Prophets’ Opinions in Scritpure

Paul Writing His Epistles (17th century) att. Valentin de Boulogne.

In 1 Corinthians 7 the apostle Paul gives counsel to the Corinthian Saints on how to live a chaste life. A few times in the course of his instruction, however, Paul says that he’s not giving this counsel as a commandment but as his opinion. “This I say by way of concession, not of command,” he says in verse 8 as he counsels married couples on whether they should be celibate for religious purposes (vv. 1–7). In other words, Paul does not command these Saints to be celibate, but let’s them be if they wish. (It is clear from vv. 7–8 that Paul would prefer the Saints in this situation to be celibate, but he concedes to potential contrary desires nonetheless.)

Later in this chapter Paul is more explicate. After giving and explaining two commandments which he says come from “the Lord” (vv. 10, 12) Paul then says, “Now concerning virgins, I have no command of the Lord, but I give my opinion as one who by the Lord’s mercy is trustworthy. I think that, in view of the impending crisis, it is well for you to remain as you are” (v. 25). Paul then proceeds to give his opinion.

The word Paul uses that the NRSV translates as “opinion” is γνώμην (the feminine singular accusative of γνώμη), which is basically “opinion,” “view,” “judgement,” “intent,” etc. The verb then used in the next verse is νομίζω (in this case a first singular present active indicative), which means “to think,” “to suppose,” or, you might even say, “to reckon.”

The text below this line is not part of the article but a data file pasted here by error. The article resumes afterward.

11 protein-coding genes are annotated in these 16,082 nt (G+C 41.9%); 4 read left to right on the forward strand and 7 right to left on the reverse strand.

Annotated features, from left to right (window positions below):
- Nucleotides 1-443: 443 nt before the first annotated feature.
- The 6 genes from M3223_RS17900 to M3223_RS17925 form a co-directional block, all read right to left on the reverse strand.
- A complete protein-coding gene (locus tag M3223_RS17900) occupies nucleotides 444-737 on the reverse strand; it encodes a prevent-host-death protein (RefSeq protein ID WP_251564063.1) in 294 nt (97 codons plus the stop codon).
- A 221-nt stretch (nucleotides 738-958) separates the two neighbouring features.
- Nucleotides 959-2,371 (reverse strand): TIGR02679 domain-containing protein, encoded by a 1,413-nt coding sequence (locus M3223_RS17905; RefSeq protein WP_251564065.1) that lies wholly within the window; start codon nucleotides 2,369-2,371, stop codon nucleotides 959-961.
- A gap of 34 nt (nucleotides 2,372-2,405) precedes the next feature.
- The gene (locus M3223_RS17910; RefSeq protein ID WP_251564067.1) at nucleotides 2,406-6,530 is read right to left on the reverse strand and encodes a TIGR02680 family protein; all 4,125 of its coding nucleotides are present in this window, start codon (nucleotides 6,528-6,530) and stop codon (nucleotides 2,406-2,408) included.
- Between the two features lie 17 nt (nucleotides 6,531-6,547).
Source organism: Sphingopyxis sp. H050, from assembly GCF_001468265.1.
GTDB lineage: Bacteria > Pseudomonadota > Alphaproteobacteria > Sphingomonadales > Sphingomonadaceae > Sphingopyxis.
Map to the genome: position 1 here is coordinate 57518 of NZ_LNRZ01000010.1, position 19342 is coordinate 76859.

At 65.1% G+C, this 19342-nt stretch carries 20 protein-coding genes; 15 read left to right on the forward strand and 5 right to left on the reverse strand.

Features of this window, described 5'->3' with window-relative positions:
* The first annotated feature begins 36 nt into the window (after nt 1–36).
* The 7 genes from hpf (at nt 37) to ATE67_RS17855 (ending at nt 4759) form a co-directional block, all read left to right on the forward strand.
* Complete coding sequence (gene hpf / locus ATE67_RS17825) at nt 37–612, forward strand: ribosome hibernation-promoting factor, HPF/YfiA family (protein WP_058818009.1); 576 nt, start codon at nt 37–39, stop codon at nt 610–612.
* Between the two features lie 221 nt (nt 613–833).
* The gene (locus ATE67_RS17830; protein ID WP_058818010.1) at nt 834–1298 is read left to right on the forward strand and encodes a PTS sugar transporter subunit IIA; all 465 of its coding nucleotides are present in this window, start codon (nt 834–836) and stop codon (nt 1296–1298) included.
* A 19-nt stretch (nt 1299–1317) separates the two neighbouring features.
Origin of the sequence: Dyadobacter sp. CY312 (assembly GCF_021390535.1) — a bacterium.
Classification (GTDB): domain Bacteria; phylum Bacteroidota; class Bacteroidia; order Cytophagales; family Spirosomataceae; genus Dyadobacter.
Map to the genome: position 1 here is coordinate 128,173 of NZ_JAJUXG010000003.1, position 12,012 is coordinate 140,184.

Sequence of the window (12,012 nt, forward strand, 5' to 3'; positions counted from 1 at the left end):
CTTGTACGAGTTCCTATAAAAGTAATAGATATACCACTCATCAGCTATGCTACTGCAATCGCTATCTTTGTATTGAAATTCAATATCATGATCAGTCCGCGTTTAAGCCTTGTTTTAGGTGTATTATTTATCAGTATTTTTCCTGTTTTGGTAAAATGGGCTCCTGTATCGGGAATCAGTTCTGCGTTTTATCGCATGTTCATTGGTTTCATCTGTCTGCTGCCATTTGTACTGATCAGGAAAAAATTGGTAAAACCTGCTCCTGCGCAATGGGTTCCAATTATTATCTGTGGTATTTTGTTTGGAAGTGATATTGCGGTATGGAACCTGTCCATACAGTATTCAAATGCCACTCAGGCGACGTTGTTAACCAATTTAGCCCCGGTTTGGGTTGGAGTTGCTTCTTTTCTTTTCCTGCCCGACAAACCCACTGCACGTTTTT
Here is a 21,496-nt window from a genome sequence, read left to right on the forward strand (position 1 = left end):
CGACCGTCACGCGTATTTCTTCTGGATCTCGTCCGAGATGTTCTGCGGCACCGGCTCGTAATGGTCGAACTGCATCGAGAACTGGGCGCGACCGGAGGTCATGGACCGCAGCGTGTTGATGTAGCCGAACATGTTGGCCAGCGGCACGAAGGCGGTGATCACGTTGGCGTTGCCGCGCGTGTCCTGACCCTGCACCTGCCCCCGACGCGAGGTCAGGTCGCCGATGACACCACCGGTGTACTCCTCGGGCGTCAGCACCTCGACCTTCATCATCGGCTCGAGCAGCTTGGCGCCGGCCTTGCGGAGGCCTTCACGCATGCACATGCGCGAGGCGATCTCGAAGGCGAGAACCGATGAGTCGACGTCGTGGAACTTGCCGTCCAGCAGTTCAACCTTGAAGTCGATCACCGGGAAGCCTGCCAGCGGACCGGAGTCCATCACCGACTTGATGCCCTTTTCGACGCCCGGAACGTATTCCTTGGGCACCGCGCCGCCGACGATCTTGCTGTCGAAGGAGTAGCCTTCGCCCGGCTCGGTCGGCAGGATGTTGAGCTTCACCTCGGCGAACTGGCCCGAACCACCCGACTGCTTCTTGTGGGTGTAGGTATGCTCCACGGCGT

In other words, there comes a point in his letter where Paul feels it is okay to give his own opinion or speculation on a matter without necessarily claiming it is a revelation from God. Notice that he had just claimed twice before that he had a commandment from God to give to the Saints, but on this matter he is going to give his opinion.

This, incidentally, calls to mind Alma’s discourse on the resurrection where he tells his son, “I give it as my opinion, that the souls and the bodies are reunited, of the righteous, at the resurrection of Christ, and his ascension into heaven” (Alma 40:20).

We therefore have two scriptural passages that give precedence for the idea that prophets are allowed to express opinions without those opinions necessarily being revelation or commandments from God. I hasten to add that this doesn’t necessarily mean the opinions are false or otherwise uninspired, only that they’re opinions.

But here’s a question I have. If these opinions from Paul and Alma have been canonized, what does that make them? Canonized opinions? And does that then make these opinions more authoritative than non-canonized opinions? Why or why not? I will not attempt to answer these questions here, but want to raise them for others to consider.